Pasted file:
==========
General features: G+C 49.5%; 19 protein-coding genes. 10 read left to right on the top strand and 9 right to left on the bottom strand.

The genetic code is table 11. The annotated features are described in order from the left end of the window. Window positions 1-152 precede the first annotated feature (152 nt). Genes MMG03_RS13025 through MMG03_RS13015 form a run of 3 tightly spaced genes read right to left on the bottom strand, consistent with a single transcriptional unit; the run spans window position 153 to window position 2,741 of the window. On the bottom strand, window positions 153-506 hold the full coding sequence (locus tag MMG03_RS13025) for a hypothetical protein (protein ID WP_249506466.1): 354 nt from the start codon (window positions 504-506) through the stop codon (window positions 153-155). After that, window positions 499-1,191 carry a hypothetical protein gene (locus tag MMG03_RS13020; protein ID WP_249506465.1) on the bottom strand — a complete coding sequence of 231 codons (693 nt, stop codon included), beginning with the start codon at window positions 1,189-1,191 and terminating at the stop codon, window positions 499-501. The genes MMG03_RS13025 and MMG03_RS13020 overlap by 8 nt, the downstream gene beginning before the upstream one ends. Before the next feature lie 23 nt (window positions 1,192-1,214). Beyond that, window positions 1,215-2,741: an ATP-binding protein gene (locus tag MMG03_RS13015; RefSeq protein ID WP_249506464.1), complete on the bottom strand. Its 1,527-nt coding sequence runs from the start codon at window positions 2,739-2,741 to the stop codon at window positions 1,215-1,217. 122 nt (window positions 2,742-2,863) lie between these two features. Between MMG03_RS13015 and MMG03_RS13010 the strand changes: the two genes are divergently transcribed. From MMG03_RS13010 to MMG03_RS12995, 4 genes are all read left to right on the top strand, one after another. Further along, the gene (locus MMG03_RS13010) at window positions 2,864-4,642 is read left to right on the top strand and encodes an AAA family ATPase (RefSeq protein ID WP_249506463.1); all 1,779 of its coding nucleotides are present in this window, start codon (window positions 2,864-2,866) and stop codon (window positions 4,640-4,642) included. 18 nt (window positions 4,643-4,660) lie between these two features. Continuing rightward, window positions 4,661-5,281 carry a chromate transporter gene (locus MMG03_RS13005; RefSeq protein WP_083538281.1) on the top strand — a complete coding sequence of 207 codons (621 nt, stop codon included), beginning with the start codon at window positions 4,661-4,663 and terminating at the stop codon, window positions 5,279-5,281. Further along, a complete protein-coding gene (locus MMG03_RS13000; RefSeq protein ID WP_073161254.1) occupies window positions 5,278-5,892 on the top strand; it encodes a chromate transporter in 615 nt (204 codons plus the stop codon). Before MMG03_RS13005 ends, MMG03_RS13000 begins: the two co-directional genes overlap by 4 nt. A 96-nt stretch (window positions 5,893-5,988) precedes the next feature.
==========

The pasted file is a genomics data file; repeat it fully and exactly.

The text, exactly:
General features: G+C 49.5%; 19 protein-coding genes. 10 read left to right on the top strand and 9 right to left on the bottom strand.

The genetic code is table 11. The annotated features are described in order from the left end of the window. Window positions 1-152 precede the first annotated feature (152 nt). Genes MMG03_RS13025 through MMG03_RS13015 form a run of 3 tightly spaced genes read right to left on the bottom strand, consistent with a single transcriptional unit; the run spans window position 153 to window position 2,741 of the window. On the bottom strand, window positions 153-506 hold the full coding sequence (locus tag MMG03_RS13025) for a hypothetical protein (protein ID WP_249506466.1): 354 nt from the start codon (window positions 504-506) through the stop codon (window positions 153-155). After that, window positions 499-1,191 carry a hypothetical protein gene (locus tag MMG03_RS13020; protein ID WP_249506465.1) on the bottom strand — a complete coding sequence of 231 codons (693 nt, stop codon included), beginning with the start codon at window positions 1,189-1,191 and terminating at the stop codon, window positions 499-501. The genes MMG03_RS13025 and MMG03_RS13020 overlap by 8 nt, the downstream gene beginning before the upstream one ends. Before the next feature lie 23 nt (window positions 1,192-1,214). Beyond that, window positions 1,215-2,741: an ATP-binding protein gene (locus tag MMG03_RS13015; RefSeq protein ID WP_249506464.1), complete on the bottom strand. Its 1,527-nt coding sequence runs from the start codon at window positions 2,739-2,741 to the stop codon at window positions 1,215-1,217. 122 nt (window positions 2,742-2,863) lie between these two features. Between MMG03_RS13015 and MMG03_RS13010 the strand changes: the two genes are divergently transcribed. From MMG03_RS13010 to MMG03_RS12995, 4 genes are all read left to right on the top strand, one after another. Further along, the gene (locus MMG03_RS13010) at window positions 2,864-4,642 is read left to right on the top strand and encodes an AAA family ATPase (RefSeq protein ID WP_249506463.1); all 1,779 of its coding nucleotides are present in this window, start codon (window positions 2,864-2,866) and stop codon (window positions 4,640-4,642) included. 18 nt (window positions 4,643-4,660) lie between these two features. Continuing rightward, window positions 4,661-5,281 carry a chromate transporter gene (locus MMG03_RS13005; RefSeq protein WP_083538281.1) on the top strand — a complete coding sequence of 207 codons (621 nt, stop codon included), beginning with the start codon at window positions 4,661-4,663 and terminating at the stop codon, window positions 5,279-5,281. Further along, a complete protein-coding gene (locus MMG03_RS13000; RefSeq protein ID WP_073161254.1) occupies window positions 5,278-5,892 on the top strand; it encodes a chromate transporter in 615 nt (204 codons plus the stop codon). Before MMG03_RS13005 ends, MMG03_RS13000 begins: the two co-directional genes overlap by 4 nt. A 96-nt stretch (window positions 5,893-5,988) precedes the next feature.